I was a girl baby. I weighed 7 pounds, 7 ounces. I grew up to have two brothers, six boy cousins, and four uncles, but no sisters or girl cousins. The different standards for physical activities considered appropriate for either a boy or a girl, but usually not both, were always abundantly clear to me. I always preferred “boy” things like climbing trees, walking the top of a fence, digging holes, and trying to learn bike tricks. My mom told me once to get down from a tree because I was wearing a dress. The concern was that people would see up my skirt. “All the boys are up here with me,” I called down.
Around that same age, I found a women’s magazine on the coffee table. It was the sort of magazine that orders you to LOSE TEN POUNDS BY SUMMER! right next to BEST CAKE RECIPES! I flipped through it, and something beautiful caught my eye. It was an article on yoga poses. I didn’t understand what that meant, although I could read, but I did really like the outfits and the lighting. The yoginis were dressed in pale pink leotards. They reminded me of ballerinas. Oh, so pretty! I promptly got down on the carpet and started trying to copy what I saw. One pose involved lying on your belly and reaching back for your feet. Then you would arch and pull your legs upward. I was at that age when you’re basically made of rubber, and I probably could have accomplished dozens of postures without even feeling the stretch. My mommy saw me, though, and it scared her. “Be careful! You’ll hurt your back!” I got a stern lecture on not attempting stuff like that unless I knew what I was doing, and that it was for grownups.
That was hardly the last time I was told to be careful. More of these lectures have come my way since adulthood than in childhood, from friends, family, colleagues, and complete strangers.
BE CAREFUL about walking in that neighborhood.
BE CAREFUL about traveling alone.
BE CAREFUL about leaving your house after dark.
BE CAREFUL about strength training or you’ll strain yourself or get too bulky.
BE CAREFUL about exercising at all or it will make you obsessive.
BE CAREFUL about weight loss because you’ll lose your mind and become an anorexic.
BE CAREFUL about being too competitive or you’ll lose friends.
BE CAREFUL BE CAREFUL BE CAREFUL BE CAREFUL BE CAREFUL
Shifting gears for a moment, let me talk a bit about the men in my life. My husband: swim team, football team, hockey team, armored combat, motorcyclist. Nobody told him to BE CAREFUL even after all the times he got knocked unconscious. Nobody told him to BE CAREFUL even when he sharpened his chainsaw while working as a logger. Nobody told him to BE CAREFUL even after dropping his bike in traffic. My brothers: fell out of a tree, fell down a flight of stairs, broke an arm before kindergarten (and promptly used the cast to hit another boy), umpteen car accidents, spinal fracture from a construction accident. Nobody tells them to BE CAREFUL. All three of them have made public decisions to lose weight, lost it, and kept it off, all without anyone telling them to BE CAREFUL or implying they would have some kind of emotional breakdown.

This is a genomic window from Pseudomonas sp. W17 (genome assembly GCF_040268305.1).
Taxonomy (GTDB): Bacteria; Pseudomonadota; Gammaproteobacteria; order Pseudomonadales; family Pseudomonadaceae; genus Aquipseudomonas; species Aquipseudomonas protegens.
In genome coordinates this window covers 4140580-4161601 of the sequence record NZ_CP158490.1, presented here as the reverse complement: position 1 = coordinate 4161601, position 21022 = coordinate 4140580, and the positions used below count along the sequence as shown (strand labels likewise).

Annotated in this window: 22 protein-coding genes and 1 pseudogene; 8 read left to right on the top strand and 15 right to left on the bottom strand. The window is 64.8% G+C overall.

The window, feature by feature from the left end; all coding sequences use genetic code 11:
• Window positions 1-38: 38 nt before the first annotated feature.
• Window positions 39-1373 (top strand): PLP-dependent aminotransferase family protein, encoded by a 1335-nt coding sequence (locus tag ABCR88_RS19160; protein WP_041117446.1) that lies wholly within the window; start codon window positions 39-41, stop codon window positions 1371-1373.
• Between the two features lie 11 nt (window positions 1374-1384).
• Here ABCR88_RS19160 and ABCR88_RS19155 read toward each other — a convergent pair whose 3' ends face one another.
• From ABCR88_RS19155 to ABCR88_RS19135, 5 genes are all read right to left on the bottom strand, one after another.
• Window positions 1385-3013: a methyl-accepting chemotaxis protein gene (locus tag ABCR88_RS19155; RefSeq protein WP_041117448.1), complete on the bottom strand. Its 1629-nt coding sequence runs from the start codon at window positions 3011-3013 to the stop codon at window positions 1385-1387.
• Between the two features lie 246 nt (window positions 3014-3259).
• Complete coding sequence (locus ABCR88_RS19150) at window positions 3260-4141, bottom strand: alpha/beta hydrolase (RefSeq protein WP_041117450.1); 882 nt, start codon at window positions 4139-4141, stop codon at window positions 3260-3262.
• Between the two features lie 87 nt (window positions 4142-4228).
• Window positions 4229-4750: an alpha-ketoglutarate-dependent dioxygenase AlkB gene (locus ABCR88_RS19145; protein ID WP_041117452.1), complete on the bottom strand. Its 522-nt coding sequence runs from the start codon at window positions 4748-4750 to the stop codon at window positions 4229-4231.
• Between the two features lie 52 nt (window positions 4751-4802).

I do what I want. That’s important to me. My non-negotiable need in life is total freedom to come and go as I please and investigate anything that ignites my curiosity. I’ve always been that way. Fortunately, I met a man who likes this trait in me. It keeps me interesting and it tends to result in a firm, active body. I’ve traveled to nine countries on four continents so far; I’ve run a marathon; I’ve hiked over 30 miles in three days. Without a minimum quota of trail time, I’m tense, irritable, and bored. I have the demonstrated capacity to go places by myself, pack my own gear, pitch my own tent, light my own fires, and use my own first aid kit. I can tie my shoes and make a peanut butter and jelly sandwich, too!
I’m a rational being, like most other humans. It burns me up every time someone else infantilizes me and expresses a belief that I’m emotionally fragile, weak, or incompetent. I know my own mind. I know the limitations of my own body, too. I beat chronic pain and fatigue, thyroid disease, migraine, obesity, and a parasomnia disorder to get where I am. Anyone who knows anything about me knows that I’m the last person to voluntarily endanger myself or cause myself unnecessary pain or suffering. My lifetime quota of illness was met in my early 20s. That’s part of my motivation: to make it up to myself. I’m making up for lost time and building a better body to take me into my golden years. Maybe people will be less likely to tell me to BE CAREFUL when I’m 80 if I have bigger muscles than they do.
I've been working with chronic disorganization, squalor, and hoarding for over 20 years. I'm also a marathon runner who was diagnosed with fibromyalgia and thyroid disease 17 years ago.